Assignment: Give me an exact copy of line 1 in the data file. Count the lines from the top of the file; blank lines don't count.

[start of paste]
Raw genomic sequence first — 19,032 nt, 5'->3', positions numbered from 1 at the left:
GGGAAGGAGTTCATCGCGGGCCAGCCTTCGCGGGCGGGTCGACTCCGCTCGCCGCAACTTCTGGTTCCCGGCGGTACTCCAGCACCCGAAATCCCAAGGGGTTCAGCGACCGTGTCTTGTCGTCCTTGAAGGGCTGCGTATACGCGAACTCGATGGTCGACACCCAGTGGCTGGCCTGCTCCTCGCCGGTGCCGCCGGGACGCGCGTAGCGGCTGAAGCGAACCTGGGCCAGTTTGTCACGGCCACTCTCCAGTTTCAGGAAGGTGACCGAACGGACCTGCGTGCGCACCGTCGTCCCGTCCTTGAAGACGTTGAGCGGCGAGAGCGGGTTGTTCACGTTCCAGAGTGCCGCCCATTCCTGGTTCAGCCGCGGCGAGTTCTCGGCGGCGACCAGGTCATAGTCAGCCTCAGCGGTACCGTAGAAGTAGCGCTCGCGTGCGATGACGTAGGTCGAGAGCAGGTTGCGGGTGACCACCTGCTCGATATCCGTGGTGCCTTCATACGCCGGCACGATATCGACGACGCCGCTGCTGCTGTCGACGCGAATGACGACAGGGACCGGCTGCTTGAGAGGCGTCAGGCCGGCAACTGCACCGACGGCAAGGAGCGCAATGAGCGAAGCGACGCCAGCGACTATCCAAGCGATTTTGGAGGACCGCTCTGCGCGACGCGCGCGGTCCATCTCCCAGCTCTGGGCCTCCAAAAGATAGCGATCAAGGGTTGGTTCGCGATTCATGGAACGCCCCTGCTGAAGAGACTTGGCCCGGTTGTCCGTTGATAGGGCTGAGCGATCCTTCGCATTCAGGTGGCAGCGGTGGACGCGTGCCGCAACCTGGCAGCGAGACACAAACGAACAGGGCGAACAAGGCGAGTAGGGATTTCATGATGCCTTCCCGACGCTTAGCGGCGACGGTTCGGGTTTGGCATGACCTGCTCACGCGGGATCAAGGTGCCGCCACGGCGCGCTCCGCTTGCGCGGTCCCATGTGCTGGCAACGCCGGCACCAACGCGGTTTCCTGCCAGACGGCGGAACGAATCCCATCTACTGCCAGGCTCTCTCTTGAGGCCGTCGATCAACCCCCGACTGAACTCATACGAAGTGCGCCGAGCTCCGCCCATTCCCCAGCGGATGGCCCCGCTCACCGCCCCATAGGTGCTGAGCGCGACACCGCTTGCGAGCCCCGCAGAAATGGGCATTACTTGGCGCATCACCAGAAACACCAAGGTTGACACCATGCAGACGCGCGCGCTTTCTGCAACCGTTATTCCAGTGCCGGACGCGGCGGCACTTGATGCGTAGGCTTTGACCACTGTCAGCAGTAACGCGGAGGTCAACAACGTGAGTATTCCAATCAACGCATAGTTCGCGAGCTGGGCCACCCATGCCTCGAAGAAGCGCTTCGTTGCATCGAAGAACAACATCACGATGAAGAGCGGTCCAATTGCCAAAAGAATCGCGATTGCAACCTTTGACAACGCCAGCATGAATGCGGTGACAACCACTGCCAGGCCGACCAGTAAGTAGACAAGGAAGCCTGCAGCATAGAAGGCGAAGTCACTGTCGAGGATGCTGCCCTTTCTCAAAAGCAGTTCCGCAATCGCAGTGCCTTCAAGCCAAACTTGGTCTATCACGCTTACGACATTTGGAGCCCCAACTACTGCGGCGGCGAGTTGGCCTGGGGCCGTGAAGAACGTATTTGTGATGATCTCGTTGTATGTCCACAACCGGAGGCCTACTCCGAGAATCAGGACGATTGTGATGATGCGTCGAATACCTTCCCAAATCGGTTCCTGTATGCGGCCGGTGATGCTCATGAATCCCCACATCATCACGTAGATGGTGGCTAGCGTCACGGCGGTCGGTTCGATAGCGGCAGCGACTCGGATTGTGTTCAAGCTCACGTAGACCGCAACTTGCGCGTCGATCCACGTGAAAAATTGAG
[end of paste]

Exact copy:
Raw genomic sequence first — 19,032 nt, 5'->3', positions numbered from 1 at the left: